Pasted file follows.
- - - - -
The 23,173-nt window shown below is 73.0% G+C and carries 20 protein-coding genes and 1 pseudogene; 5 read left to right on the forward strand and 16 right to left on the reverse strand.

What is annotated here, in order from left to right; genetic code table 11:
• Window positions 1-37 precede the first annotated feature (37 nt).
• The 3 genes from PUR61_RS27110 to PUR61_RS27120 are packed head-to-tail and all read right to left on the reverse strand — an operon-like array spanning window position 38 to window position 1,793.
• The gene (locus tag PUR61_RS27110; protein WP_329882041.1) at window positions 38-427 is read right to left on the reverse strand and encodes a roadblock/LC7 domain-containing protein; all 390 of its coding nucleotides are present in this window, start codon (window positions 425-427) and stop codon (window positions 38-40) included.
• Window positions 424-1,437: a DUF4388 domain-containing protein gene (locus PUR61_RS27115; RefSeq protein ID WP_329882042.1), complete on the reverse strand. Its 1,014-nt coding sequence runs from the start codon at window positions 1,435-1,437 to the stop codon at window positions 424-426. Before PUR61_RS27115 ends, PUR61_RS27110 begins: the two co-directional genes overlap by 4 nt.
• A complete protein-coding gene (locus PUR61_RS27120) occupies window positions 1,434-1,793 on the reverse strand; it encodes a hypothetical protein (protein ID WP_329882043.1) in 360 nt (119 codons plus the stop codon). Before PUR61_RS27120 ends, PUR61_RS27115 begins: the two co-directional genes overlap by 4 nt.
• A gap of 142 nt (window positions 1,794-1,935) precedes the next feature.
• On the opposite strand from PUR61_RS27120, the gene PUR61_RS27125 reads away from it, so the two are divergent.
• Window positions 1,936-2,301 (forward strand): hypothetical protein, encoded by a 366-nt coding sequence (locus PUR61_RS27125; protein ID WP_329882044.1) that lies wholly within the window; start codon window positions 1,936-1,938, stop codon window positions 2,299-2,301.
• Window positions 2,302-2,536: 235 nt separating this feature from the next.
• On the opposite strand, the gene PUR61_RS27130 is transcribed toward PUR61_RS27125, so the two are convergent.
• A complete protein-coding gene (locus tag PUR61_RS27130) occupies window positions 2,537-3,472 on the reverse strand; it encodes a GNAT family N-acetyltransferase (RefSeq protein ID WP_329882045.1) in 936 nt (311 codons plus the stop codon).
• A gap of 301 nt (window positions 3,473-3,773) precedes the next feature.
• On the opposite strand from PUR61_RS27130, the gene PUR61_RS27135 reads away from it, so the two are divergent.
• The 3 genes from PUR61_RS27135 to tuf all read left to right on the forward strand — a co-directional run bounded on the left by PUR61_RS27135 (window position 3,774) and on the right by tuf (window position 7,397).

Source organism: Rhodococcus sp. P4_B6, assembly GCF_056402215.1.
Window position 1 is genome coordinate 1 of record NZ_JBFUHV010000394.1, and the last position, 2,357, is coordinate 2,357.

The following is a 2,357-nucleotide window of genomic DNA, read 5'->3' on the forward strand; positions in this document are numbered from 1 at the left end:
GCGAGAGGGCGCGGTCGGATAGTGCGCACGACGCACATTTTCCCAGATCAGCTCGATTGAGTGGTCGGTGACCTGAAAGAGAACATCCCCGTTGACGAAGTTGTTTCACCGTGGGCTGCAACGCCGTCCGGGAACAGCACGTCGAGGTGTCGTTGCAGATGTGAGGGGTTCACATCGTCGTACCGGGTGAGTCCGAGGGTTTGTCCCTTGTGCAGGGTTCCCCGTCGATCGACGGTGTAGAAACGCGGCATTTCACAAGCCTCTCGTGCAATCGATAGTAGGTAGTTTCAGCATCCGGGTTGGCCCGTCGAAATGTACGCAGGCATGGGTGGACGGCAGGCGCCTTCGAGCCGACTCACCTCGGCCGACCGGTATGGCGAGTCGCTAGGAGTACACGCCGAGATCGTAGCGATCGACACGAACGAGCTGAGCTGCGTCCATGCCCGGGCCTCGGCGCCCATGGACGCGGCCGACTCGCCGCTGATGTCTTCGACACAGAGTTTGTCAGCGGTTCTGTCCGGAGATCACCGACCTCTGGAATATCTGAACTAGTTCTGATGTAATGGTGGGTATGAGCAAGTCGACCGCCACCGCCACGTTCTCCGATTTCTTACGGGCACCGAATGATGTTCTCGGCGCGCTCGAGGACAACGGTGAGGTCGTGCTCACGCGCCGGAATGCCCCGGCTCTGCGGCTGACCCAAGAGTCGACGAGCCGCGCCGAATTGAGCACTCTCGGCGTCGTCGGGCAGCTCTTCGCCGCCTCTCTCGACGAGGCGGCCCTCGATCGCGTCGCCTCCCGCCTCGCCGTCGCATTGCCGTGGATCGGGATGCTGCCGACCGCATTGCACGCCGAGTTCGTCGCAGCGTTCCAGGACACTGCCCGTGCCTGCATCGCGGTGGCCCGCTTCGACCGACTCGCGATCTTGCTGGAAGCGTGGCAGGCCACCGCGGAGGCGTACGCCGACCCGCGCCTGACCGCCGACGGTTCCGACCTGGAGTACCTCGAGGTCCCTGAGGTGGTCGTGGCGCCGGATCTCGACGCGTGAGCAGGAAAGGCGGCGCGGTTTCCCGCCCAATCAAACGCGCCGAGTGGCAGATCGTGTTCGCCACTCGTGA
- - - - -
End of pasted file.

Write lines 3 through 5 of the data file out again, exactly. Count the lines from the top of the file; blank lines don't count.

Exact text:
• Window positions 1-37 precede the first annotated feature (37 nt).
• The 3 genes from PUR61_RS27110 to PUR61_RS27120 are packed head-to-tail and all read right to left on the reverse strand — an operon-like array spanning window position 38 to window position 1,793.
• The gene (locus tag PUR61_RS27110; protein WP_329882041.1) at window positions 38-427 is read right to left on the reverse strand and encodes a roadblock/LC7 domain-containing protein; all 390 of its coding nucleotides are present in this window, start codon (window positions 425-427) and stop codon (window positions 38-40) included.